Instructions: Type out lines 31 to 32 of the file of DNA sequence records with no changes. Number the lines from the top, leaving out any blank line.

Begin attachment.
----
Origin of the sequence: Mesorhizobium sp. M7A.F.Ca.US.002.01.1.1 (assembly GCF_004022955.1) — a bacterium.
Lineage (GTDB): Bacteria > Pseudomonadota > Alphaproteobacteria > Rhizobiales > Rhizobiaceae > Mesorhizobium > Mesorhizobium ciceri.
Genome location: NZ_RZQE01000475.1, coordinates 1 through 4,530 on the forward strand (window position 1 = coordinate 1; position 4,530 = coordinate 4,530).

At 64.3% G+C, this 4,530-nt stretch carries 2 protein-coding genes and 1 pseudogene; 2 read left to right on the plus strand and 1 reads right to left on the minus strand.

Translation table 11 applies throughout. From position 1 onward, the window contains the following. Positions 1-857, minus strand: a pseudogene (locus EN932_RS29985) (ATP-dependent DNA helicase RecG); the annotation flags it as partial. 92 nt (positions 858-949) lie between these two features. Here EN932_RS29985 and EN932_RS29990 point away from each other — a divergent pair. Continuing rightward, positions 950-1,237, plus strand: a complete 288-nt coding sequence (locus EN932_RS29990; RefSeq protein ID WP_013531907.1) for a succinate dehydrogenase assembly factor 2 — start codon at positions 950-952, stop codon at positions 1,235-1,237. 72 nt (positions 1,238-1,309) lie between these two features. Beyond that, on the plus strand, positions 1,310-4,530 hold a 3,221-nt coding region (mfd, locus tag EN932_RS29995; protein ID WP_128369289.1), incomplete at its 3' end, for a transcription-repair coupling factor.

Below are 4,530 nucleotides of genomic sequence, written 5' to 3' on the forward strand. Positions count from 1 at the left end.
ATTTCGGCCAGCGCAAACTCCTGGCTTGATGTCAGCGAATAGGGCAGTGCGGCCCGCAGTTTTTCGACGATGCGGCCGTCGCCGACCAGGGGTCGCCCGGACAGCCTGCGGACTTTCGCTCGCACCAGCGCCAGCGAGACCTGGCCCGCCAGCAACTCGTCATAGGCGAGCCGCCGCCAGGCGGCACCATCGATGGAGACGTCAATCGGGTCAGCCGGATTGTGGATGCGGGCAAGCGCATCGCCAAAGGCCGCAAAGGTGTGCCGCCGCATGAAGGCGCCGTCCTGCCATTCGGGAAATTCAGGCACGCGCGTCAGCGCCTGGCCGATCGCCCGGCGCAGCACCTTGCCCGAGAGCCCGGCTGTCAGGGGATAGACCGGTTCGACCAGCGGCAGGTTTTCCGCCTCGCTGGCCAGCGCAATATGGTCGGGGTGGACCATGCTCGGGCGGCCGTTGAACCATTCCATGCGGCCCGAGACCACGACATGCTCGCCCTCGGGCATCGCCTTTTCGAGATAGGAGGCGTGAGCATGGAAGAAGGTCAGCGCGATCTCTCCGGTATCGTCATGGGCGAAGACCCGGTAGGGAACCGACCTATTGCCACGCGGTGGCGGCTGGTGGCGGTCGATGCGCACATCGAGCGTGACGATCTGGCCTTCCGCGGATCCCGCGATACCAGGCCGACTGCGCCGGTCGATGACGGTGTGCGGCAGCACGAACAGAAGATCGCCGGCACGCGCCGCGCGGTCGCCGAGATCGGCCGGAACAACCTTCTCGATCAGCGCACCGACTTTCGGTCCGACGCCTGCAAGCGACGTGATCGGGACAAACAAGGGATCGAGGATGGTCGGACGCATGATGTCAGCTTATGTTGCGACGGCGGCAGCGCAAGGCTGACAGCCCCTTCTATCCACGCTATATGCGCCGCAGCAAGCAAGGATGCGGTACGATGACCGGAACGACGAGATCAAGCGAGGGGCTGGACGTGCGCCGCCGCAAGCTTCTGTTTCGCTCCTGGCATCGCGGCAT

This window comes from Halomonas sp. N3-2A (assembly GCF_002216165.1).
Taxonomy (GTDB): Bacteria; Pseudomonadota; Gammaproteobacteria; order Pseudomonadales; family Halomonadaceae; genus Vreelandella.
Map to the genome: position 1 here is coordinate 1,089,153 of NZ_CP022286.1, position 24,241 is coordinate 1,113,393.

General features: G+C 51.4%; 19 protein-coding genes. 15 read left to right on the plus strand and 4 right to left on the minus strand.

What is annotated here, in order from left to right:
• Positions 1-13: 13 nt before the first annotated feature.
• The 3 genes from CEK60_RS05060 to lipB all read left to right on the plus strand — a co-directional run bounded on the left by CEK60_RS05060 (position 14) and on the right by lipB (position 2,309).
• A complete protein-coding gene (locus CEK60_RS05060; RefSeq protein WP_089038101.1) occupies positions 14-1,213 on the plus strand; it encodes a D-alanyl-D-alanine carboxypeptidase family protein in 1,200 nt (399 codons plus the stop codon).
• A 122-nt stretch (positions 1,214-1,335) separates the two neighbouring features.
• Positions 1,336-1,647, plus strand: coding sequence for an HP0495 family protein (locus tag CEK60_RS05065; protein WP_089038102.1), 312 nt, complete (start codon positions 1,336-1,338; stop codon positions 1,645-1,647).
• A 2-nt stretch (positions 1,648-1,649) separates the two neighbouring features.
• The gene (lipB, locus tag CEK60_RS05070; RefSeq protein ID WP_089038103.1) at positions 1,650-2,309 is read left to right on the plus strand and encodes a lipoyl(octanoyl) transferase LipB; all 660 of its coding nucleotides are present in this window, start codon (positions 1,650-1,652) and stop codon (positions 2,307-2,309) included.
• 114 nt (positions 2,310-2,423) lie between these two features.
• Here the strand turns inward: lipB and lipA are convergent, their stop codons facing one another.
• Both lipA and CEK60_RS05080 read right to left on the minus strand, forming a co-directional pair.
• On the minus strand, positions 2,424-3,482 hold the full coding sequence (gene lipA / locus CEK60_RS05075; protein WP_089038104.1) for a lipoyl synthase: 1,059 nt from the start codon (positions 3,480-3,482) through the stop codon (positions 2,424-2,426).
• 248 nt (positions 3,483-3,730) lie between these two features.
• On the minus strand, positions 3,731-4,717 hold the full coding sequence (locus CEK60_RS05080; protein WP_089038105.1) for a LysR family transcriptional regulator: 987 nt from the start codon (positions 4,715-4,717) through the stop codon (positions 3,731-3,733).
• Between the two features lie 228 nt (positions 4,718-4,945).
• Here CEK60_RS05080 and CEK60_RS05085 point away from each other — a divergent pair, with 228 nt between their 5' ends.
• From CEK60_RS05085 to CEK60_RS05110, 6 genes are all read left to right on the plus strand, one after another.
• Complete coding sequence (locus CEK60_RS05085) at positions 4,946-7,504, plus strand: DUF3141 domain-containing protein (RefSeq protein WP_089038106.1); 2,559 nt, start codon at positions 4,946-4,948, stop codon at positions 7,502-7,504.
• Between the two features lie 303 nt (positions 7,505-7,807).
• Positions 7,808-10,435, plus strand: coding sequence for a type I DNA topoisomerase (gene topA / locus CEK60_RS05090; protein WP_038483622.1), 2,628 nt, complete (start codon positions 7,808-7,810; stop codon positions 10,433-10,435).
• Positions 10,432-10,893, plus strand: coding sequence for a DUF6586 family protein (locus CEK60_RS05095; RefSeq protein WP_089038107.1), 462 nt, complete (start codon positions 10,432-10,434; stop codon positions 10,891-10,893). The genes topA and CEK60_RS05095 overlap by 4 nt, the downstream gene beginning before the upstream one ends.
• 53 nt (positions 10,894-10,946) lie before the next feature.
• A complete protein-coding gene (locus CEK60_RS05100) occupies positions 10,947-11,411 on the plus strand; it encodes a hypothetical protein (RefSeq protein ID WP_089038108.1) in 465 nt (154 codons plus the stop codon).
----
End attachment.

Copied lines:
• Positions 7,808-10,435, plus strand: coding sequence for a type I DNA topoisomerase (gene topA / locus CEK60_RS05090; protein WP_038483622.1), 2,628 nt, complete (start codon positions 7,808-7,810; stop codon positions 10,433-10,435).
• Positions 10,432-10,893, plus strand: coding sequence for a DUF6586 family protein (locus CEK60_RS05095; RefSeq protein WP_089038107.1), 462 nt, complete (start codon positions 10,432-10,434; stop codon positions 10,891-10,893). The genes topA and CEK60_RS05095 overlap by 4 nt, the downstream gene beginning before the upstream one ends.